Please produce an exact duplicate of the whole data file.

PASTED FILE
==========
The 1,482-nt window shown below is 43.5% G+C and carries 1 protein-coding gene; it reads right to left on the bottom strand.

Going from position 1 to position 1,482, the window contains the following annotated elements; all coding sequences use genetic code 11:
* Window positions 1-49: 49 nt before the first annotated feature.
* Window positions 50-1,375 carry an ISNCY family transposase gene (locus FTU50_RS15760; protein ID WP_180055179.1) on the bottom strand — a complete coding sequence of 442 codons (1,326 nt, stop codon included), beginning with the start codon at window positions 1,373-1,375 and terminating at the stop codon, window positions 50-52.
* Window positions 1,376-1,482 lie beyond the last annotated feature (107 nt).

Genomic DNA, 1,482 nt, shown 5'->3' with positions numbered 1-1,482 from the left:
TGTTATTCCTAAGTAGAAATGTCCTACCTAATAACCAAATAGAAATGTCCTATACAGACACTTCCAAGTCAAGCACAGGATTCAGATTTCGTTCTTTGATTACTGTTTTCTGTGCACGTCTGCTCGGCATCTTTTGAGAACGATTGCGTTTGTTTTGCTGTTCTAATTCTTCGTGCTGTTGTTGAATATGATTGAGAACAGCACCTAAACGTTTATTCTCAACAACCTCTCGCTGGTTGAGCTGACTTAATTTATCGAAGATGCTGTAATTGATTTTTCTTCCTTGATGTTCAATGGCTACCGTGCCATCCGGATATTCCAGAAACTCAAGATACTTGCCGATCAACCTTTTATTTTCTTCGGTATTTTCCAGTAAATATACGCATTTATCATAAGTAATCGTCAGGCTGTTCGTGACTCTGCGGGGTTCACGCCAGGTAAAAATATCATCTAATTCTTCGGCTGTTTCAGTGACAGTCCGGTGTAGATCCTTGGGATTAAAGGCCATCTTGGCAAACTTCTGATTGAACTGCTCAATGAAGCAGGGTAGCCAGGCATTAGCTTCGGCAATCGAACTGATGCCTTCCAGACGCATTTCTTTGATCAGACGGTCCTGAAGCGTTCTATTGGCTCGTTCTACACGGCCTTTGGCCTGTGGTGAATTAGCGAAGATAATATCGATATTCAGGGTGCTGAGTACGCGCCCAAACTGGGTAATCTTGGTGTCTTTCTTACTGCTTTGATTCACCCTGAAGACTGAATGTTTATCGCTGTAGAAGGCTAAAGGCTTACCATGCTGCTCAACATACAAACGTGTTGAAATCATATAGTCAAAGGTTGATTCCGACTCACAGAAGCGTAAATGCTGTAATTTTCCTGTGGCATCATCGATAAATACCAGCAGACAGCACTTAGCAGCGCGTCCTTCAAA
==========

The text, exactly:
The 1,482-nt window shown below is 43.5% G+C and carries 1 protein-coding gene; it reads right to left on the bottom strand.

Going from position 1 to position 1,482, the window contains the following annotated elements; all coding sequences use genetic code 11:
* Window positions 1-49: 49 nt before the first annotated feature.
* Window positions 50-1,375 carry an ISNCY family transposase gene (locus FTU50_RS15760; protein ID WP_180055179.1) on the bottom strand — a complete coding sequence of 442 codons (1,326 nt, stop codon included), beginning with the start codon at window positions 1,373-1,375 and terminating at the stop codon, window positions 50-52.
* Window positions 1,376-1,482 lie beyond the last annotated feature (107 nt).

Genomic DNA, 1,482 nt, shown 5'->3' with positions numbered 1-1,482 from the left:
TGTTATTCCTAAGTAGAAATGTCCTACCTAATAACCAAATAGAAATGTCCTATACAGACACTTCCAAGTCAAGCACAGGATTCAGATTTCGTTCTTTGATTACTGTTTTCTGTGCACGTCTGCTCGGCATCTTTTGAGAACGATTGCGTTTGTTTTGCTGTTCTAATTCTTCGTGCTGTTGTTGAATATGATTGAGAACAGCACCTAAACGTTTATTCTCAACAACCTCTCGCTGGTTGAGCTGACTTAATTTATCGAAGATGCTGTAATTGATTTTTCTTCCTTGATGTTCAATGGCTACCGTGCCATCCGGATATTCCAGAAACTCAAGATACTTGCCGATCAACCTTTTATTTTCTTCGGTATTTTCCAGTAAATATACGCATTTATCATAAGTAATCGTCAGGCTGTTCGTGACTCTGCGGGGTTCACGCCAGGTAAAAATATCATCTAATTCTTCGGCTGTTTCAGTGACAGTCCGGTGTAGATCCTTGGGATTAAAGGCCATCTTGGCAAACTTCTGATTGAACTGCTCAATGAAGCAGGGTAGCCAGGCATTAGCTTCGGCAATCGAACTGATGCCTTCCAGACGCATTTCTTTGATCAGACGGTCCTGAAGCGTTCTATTGGCTCGTTCTACACGGCCTTTGGCCTGTGGTGAATTAGCGAAGATAATATCGATATTCAGGGTGCTGAGTACGCGCCCAAACTGGGTAATCTTGGTGTCTTTCTTACTGCTTTGATTCACCCTGAAGACTGAATGTTTATCGCTGTAGAAGGCTAAAGGCTTACCATGCTGCTCAACATACAAACGTGTTGAAATCATATAGTCAAAGGTTGATTCCGACTCACAGAAGCGTAAATGCTGTAATTTTCCTGTGGCATCATCGATAAATACCAGCAGACAGCACTTAGCAGCGCGTCCTTCAAA